- a method to report its current state (is your Pebble container running the services you want, is your resource correctly deployed, etc)
This was key insight that helped implement our own reconciler.
With this simple interface in mind, we designed
Component: an abstraction for representing any single piece of logic in a Charm (wrapping a relation, a container, or any thing else). The helpers in the simple
reconcile() example at the top of this post would each good candidates to be a
Component. Each component implements:
.configure_charm(): does the work of this
Component(configures a Pebble container, deploys a resource, etc.)
.get_status(): computes the Status of this
Componentgiven the current state, returning a
.remove(): does any work that should be done to remove this
Componentduring a Charm’s
- while not strictly necessary, including
.remove()makes managing a
Component's whole lifecycle more reusable.
- while not strictly necessary, including
Component lets us treat any arbitrary logic in a charm interchangeably, and promotes reuse by helping us write encapsulated pieces of logic. Many of our charm’s common tasks have been extracted from charm code to generic components we import in multiple charms:
- several types of Pebble components for managing Pebble containers
- a KubernetesComponent for deploying kubernetes resources via manifests
- a model name gate component for our charms that must be deployed to a specific model
CharmReconciler: a Reusable Reconcile Function
CharmReconciler is a reusable reconcile function for executing one or more
Components. It handles:
- charm reconcile events (typically
*-pebble-ready, some relation events):
Component.configure_charm()in a user-defined order and updates the Charm’s status based on their results
.update_status(event)computes the status of each
Componentand updates the Charm’s status
Typically, these handlers can replace existing ones for these events, but they could be used in combination with other custom code within the Charm.
CharmReconciler.add()ed to to the reconciler, optionally defining dependency/ordering between
Components using the
depends_on argument. Rewriting the reconcile-style charm example above using
class MyCharm(CharmBase): def __init__(self): self.charm_reconciler = CharmReconciler() self.relation_x_component = self.charm_reconciler.add(GetDataFromRelationXComponent) self.relation_y_component = self.charm_reconciler.add(SendDataToRelationYComponent) self.k8s_component = self.charm_reconciler.add( DeployKubernetesResourceComponentUsingRelationXData, depends_on=self.relation_x_component ) self.container_a_component = self.charm_reconciler.add(UpdateContainerAComponent) # Replaces all self.framework.observe statements above self.charm_reconciler.install_default_event_handlers()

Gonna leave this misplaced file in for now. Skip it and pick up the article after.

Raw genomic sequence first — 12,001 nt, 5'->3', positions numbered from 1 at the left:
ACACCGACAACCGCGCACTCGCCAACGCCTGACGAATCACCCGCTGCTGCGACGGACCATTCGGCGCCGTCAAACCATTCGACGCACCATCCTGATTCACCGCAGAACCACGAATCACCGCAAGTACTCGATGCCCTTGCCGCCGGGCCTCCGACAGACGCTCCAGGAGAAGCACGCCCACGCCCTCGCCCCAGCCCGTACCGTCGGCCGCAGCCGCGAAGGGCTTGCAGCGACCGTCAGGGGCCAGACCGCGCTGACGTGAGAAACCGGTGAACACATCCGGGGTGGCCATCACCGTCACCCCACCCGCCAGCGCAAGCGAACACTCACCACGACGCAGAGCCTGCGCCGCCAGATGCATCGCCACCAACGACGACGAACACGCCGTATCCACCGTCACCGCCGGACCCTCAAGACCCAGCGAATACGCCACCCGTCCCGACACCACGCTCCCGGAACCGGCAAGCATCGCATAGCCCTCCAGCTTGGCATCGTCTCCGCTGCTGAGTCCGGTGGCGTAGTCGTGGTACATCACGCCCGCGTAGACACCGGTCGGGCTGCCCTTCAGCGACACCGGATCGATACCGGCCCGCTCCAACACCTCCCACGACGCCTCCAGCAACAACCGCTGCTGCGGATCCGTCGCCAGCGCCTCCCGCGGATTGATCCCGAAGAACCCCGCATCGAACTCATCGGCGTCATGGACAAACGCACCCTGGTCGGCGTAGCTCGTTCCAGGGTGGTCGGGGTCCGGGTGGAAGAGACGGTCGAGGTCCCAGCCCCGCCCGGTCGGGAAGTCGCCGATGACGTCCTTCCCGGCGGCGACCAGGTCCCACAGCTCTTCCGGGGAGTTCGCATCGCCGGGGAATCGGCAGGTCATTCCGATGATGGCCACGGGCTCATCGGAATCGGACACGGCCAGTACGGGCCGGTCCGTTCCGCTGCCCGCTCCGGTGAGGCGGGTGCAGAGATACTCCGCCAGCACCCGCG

depends_on=self.relation_x_component, meaning that
k8s_component is only executed after
relation_x_component has succeeded (gone to
ActiveStatus). This dependency management lets our charms have optional dependency between each task rather than the sequential execution of the naive reconcile function.
With this reusable
CharmReconciler, we are able to implement one good
reconcile() function in shared code and import it to all our charms rather than make a bespoke reconciler for each charm. This keeps our charms easier to read and more to the point - the code in our charm.py files directly defines what this charm’s real function is, not the infrastructure that helps implement it.
What is the state of this effort? Where can I see real examples?
We’ve just started using this approach in our charms. So far, we have written:
While we’re still learning how we feel about this new style, it has at least helped us reduce the duplication across our charms. As a side benefit, it has also helped us make our logging and status handling more robust and descriptive because we implemented in one place (
CharmReconciler). We hope that, as we inevitably hit bugs or desire new features, our edits will mainly be in the shared code and reduce the maintenance burden.
If you’d like to try this out for yourself, you can find it as part of the charmed-kubeflow-chisme repository. We use this Chisme repo (Spanish for gossip) to hold the code we share across our charms. Take a look for yourself and tell us what you think!